Project management

This category contains 61 posts

Act on priorities, or expect to be late

If you can’t do the most important project work first, expect to overrun. Doing project work generally yields any of three results: either you complete the work in good time, you overrun, or more work comes out of it. They are not all mutually exclusive. The problem with projects is that work tends not to … Continue reading

Measuring the impact of our activity

When we measure our progress there are—by some perspective—three kinds of things we might be measuring. The most immediate things to measure is our activity: Are we doing what we said we would do, and at the rate at which we said we’d do it? This is about measuring ourselves against our plan and is … Continue reading

Balancing strategic guesswork with tactical evidence

I’ve always seen strategic decision-making as consisting of a large element of guesswork. It’s educated guesswork, but it’s very much taking a punt on what we want to achieve based on our assessments of how certain situations will evolve and where we want to be positioned at the end of that. And we can never … Continue reading

The map is not the territory

My daughter and I are currently reading Lemony Snicket’s very entertaining “Who Could That Be At This Hour?”, a book in the series of “All The Wrong Questions”. And there is a constant refrain I think is very useful: The map is not the territory. The book tells the story of Mr Snicket’s apprenticeship as … Continue reading

There’s trouble in MoSCoW

Most project teams I work with prioritise their work in a simple order: most important, second most important, etc. But sometimes people still use the MoSCoW method, and I find this leads to problems. MoSCoW stands for Must, Should, Could, Won’t—it’s a way of categorising deliverables into one of four buckets. The Musts get done … Continue reading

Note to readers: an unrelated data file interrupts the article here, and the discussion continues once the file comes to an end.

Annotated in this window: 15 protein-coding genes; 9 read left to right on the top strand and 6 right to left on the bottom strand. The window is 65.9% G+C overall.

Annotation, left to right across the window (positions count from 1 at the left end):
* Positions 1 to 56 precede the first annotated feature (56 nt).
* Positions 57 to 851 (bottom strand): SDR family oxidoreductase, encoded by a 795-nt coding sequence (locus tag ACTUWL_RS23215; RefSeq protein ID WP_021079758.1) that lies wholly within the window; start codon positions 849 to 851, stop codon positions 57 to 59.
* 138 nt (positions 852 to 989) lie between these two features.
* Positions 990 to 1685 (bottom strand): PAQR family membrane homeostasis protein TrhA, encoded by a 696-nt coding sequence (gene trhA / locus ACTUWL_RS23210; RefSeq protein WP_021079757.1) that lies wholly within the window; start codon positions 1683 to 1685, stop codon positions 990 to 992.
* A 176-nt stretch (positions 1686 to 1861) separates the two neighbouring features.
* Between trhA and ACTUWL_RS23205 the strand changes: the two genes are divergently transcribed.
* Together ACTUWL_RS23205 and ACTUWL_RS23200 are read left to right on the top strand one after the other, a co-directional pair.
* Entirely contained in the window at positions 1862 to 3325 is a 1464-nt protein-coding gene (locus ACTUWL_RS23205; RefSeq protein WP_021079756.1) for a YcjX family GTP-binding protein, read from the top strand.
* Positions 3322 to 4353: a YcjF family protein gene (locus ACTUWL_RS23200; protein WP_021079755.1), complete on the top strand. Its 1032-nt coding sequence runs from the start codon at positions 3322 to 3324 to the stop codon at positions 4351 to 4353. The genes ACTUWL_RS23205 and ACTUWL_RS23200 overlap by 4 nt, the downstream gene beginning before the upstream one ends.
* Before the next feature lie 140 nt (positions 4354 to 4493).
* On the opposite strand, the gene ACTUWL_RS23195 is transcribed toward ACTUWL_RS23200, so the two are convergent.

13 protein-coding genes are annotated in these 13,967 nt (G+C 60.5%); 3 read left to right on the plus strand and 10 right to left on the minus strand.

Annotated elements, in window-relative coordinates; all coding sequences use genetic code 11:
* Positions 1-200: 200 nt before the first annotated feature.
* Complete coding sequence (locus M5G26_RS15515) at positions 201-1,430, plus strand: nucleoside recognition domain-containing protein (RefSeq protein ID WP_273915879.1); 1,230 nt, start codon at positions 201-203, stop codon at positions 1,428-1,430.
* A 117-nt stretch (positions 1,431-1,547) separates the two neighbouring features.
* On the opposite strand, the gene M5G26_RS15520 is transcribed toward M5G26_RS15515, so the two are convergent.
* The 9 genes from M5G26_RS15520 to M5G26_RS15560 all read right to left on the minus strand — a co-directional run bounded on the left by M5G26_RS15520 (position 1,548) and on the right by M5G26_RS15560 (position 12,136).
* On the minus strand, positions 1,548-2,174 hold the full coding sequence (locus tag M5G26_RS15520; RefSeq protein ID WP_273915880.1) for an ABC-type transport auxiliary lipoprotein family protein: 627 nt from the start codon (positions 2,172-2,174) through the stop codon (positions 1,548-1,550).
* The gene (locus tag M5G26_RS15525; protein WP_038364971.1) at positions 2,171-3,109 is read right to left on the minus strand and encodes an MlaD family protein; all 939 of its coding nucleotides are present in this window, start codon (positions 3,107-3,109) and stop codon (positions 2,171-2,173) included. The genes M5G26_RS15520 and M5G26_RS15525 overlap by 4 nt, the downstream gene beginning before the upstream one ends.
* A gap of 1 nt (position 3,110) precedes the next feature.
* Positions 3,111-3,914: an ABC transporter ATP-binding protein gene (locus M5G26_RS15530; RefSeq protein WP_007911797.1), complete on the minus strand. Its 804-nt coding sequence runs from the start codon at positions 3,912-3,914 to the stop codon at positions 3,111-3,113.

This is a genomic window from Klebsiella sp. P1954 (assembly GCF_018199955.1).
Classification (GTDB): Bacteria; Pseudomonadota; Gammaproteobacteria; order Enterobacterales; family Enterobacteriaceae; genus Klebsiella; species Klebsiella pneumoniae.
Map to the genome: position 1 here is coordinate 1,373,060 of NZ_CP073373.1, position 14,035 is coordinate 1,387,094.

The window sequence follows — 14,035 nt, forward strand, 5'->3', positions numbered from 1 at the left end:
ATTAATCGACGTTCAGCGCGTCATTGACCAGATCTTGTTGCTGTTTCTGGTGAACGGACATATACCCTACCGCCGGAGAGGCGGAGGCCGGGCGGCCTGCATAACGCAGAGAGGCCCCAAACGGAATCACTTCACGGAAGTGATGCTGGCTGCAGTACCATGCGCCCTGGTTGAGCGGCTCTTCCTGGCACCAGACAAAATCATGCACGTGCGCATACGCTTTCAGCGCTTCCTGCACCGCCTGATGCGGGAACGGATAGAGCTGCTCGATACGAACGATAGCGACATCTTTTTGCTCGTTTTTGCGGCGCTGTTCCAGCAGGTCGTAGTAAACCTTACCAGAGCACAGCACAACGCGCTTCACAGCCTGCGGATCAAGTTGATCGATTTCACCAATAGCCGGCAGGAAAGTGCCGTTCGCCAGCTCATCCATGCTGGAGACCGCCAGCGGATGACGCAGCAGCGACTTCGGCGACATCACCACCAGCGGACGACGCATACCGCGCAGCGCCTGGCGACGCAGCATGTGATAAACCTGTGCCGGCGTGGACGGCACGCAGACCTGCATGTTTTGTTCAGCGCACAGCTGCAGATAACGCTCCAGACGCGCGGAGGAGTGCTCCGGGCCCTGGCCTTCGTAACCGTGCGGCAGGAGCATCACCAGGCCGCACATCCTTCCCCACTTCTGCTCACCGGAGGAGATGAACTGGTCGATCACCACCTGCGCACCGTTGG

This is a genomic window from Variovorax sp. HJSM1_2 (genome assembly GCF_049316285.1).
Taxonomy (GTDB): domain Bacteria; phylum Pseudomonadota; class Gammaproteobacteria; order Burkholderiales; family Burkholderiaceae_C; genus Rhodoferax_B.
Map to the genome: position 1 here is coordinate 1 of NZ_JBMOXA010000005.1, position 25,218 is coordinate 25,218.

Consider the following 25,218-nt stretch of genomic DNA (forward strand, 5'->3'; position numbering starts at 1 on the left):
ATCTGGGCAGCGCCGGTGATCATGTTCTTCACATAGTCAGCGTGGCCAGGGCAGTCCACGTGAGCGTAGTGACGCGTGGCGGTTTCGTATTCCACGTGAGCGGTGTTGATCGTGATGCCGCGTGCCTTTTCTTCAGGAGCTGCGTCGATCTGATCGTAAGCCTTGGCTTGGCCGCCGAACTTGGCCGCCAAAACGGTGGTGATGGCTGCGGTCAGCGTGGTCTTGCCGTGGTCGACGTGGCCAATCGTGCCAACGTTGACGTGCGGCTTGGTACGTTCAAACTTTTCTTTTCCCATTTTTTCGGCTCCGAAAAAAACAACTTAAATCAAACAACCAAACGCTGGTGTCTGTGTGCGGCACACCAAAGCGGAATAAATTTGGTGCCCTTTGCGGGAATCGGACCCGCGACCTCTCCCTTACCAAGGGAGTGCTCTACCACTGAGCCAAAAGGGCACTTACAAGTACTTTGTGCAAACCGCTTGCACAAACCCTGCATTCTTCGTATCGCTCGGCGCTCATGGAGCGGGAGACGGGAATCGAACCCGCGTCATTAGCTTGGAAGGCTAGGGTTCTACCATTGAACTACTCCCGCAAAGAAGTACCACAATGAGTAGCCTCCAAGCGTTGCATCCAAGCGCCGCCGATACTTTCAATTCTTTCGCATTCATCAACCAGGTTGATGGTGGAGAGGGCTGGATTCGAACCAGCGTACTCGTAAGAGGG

Separate strategic assumptions from goals

Previously I wrote about the importance of having a clear goal, in the form of a value statement. But in practice it’s tempting to confuse a goal with what I call a “strategic assumption”—and we shouldn’t do that. When I ask a project team what their goal is they usually suggest a number of things, … Continue reading

Being accountable for delivering value

There are lots of things that make an effective team, but one of the most important, I’ve found, is to make sure they have a clear and meaningful goal. Part of this is to separate the goal (or the benefit, or the value)¬†from the way they’ll achieve it (the solution), and then make them responsible … Continue reading

Frequent delivery is the test of a plan’s quality

There are many ways to measure a plan’s quality. Some of these are: flexibility, how realistic it is, and the number of internal or external dependencies. But in the end for most people a plan is about delivering some end result within some stated time. A plan shows both approach and time—How and When. It … Continue reading

Traffic lights, roundabouts and decision-making

Last week I saw a presentation from Bjarte Bogsnes of Statoil, at a meeting about Beyond Budgeting, which offers “a management model that is more empowered and adaptive [and] releasing people from the burdens of stifling bureaucracy”. Part of they ethos of Beyond Budgeting is to bring decision-making back to the people who have direct … Continue reading

Complexity helps solve Olympian problems

I sometimes feel a small sense of wonder at how revealing complexity can actually help, rather than hinder, problem-solving. This complexity can be revealed by zooming out from a problem and looking at the bigger picture. I’ve previously written about how this approach can help us deal with risk and uncertainty better. Or it can … Continue reading